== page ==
• Asian Perspective: On the contrary, taking initiative is a whole different concept in the Asian work environment. Instead of reaching out directly to superiors, employees take initiative by showing respect for the authority and building consensus within the team. They consult with colleagues and seek guidance subtly to maintain workplace harmony. 

Asking Questions 

Researchers believe asking questions at work is a key factor contributing to professional success. Like every other aspect, business and cultural differences exist here, too. While asking questions may seem pretty straightforward, the way it’s perceived in work settings across different cultures varies greatly — especially when digging out Asians vs. Westerners cultural differences. 

  • Western Perspective: In the West, employees are encouraged to ask questions. Employees in the lower hierarchy are especially expected to show their initiative by asking questions. Even if the questions challenge the ideas of top-level management, employees are still expected to inquire wherever possible. 

This isn’t seen as undermining authorities but as a way to grow within the organization. The more one asks, the more they’re valued within the US companies. For instance, if a junior team member doesn’t understand the rationale behind a decision, they’re expected to reach out to the manager directly.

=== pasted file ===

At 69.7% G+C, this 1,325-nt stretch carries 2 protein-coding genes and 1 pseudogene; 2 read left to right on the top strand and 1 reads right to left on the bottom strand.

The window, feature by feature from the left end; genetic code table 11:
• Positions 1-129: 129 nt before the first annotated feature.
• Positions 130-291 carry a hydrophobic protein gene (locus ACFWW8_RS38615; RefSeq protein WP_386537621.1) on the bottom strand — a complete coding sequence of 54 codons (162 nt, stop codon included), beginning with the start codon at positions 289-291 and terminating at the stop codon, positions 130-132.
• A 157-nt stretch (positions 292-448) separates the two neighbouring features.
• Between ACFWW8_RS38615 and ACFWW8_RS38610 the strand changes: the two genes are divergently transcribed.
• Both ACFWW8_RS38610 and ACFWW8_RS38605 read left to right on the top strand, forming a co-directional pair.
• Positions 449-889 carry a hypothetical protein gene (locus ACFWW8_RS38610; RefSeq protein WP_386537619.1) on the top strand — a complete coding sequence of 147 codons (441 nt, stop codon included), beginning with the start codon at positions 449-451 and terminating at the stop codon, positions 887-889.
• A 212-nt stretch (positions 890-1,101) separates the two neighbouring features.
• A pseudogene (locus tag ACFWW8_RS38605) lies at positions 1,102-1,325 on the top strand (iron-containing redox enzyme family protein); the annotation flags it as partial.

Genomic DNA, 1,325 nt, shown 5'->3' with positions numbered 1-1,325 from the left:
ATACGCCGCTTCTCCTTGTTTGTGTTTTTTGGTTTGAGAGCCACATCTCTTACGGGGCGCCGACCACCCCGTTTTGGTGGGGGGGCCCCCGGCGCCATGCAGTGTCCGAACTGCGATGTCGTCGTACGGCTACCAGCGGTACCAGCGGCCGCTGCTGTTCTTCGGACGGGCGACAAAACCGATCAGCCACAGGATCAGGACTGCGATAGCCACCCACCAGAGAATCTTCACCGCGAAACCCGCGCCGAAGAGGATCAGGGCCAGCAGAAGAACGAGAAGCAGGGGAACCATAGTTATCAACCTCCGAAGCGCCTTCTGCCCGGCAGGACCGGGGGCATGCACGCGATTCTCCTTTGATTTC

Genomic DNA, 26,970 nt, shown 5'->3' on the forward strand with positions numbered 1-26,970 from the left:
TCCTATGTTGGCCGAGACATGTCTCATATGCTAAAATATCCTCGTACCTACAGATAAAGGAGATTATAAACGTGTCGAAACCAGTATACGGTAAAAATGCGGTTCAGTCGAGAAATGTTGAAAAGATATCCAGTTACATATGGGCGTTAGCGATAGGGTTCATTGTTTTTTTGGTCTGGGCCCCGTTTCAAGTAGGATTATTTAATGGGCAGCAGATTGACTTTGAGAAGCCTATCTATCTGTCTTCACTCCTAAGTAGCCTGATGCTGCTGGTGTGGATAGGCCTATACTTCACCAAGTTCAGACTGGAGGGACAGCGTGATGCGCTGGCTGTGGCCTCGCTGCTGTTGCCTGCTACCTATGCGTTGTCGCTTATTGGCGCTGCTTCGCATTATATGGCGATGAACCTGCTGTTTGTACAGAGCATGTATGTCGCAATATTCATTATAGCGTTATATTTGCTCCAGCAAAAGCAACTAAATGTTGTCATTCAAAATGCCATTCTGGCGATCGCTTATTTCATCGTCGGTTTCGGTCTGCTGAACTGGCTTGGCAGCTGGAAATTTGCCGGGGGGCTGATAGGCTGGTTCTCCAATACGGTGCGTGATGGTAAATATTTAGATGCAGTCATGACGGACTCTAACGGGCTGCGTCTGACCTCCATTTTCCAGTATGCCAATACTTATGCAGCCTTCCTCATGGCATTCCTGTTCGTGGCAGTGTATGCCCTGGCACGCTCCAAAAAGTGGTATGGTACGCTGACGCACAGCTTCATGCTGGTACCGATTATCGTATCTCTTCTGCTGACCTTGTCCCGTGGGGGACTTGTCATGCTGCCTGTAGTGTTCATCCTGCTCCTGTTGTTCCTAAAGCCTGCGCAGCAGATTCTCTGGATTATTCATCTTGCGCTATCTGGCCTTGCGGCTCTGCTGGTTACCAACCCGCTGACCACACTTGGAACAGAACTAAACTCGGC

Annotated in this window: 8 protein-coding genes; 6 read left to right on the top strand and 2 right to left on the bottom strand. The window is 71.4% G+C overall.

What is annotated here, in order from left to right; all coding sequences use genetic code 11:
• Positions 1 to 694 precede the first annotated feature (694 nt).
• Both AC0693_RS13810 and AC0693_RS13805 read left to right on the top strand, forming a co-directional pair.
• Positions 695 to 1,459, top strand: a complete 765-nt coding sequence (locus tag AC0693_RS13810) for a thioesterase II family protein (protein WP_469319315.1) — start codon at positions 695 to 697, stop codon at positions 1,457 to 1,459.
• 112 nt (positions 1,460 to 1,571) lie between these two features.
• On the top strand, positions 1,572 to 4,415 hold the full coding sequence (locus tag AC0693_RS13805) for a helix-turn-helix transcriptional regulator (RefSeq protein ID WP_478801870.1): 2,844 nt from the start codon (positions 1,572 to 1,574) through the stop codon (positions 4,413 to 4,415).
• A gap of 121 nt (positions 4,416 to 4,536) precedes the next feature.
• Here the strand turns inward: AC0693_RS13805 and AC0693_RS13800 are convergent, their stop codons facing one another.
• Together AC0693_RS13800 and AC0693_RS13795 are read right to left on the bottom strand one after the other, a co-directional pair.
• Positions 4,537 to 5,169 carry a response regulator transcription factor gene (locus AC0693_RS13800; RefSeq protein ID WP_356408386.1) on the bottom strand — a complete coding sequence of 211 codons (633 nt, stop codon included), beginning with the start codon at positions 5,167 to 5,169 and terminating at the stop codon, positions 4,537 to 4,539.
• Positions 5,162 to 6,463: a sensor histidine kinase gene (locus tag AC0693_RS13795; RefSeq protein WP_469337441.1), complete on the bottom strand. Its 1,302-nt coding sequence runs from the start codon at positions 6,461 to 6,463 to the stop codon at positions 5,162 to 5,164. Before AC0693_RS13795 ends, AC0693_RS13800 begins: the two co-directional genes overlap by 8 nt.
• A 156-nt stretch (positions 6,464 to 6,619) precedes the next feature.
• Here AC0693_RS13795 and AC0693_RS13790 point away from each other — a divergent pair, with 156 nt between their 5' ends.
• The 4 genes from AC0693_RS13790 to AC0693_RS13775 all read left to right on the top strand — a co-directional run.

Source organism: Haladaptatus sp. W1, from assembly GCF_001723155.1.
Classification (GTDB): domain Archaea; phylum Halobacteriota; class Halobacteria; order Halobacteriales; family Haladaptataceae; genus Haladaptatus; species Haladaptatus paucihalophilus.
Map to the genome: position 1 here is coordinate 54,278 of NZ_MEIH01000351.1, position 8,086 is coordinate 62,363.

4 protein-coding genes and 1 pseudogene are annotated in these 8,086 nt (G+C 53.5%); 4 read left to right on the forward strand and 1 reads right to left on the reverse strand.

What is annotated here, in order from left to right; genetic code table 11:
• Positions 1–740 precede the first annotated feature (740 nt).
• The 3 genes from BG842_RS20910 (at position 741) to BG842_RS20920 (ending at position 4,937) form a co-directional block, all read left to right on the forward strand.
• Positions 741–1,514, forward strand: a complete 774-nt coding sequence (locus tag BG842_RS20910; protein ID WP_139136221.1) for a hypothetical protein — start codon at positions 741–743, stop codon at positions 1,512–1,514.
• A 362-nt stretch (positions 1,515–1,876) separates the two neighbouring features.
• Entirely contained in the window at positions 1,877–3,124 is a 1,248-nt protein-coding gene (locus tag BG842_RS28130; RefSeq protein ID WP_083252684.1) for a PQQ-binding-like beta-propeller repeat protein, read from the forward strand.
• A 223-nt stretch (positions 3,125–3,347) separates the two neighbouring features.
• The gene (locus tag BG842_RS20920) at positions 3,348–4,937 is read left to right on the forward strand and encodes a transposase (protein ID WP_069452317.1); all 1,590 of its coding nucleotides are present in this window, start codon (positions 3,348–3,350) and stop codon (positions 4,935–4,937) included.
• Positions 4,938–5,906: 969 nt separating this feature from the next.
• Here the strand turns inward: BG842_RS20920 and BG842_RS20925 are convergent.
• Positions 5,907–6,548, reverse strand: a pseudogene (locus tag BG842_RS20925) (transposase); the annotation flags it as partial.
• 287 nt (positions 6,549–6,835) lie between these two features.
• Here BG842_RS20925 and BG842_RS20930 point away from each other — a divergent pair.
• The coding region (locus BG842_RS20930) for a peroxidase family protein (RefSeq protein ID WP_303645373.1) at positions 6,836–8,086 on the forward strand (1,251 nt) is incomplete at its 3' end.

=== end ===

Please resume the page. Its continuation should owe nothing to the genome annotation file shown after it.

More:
• Asian Perspective: In Asian business cultures, things work differently. The idea of asking questions often scares most employees away. They fear that upper management might see this as a way to challenge their stance. Politeness is prioritized, and asking direct questions to leaders is perceived as rude. 

Individualism vs. Collectivism 

In Asians vs Westerners cultural differences, another core concept, i.e., individualism vs collectivism, is worth exploring. This cultural orientation plays a major role in how workplaces operate for international professionals. The better you understand this aspect of Asians vs Westerners cultural differences, the more you can thrive abroad! 

  • Western Perspective: Western culture leans more toward individualism. In US organizations, individual employees are free to have their will, preferences, and values. They can freely express their ideas and opinions and have full authority over their decisions. 

For instance, if an assistant marketer proposes a new campaign idea, that’s a positive sign of individualism. Their initiative is highly valued, and they’re encouraged to own their projects. This is exactly why individualism is an integral part of a successful job search in the US

  • Asian Perspective: Conversely, Asian cultures often prioritize collectivism over individualism. Their organizations are more likely driven by group consensus, and employees are expected to align their tasks with the collective organizational goals. 

For instance, if a marketer comes up with a unique idea, it would be discussed and refined through group discussions. While this promotes teamwork, it hinders workers from taking individual initiative. 

Final Thoughts 

There you have it — the key Asians vs Westerners cultural differences in business settings. As an international professional, it’s important to understand and respect these differences and, of course, act accordingly. Ultimately, mutually adapting to these cultures will facilitate greater collaboration across boundaries!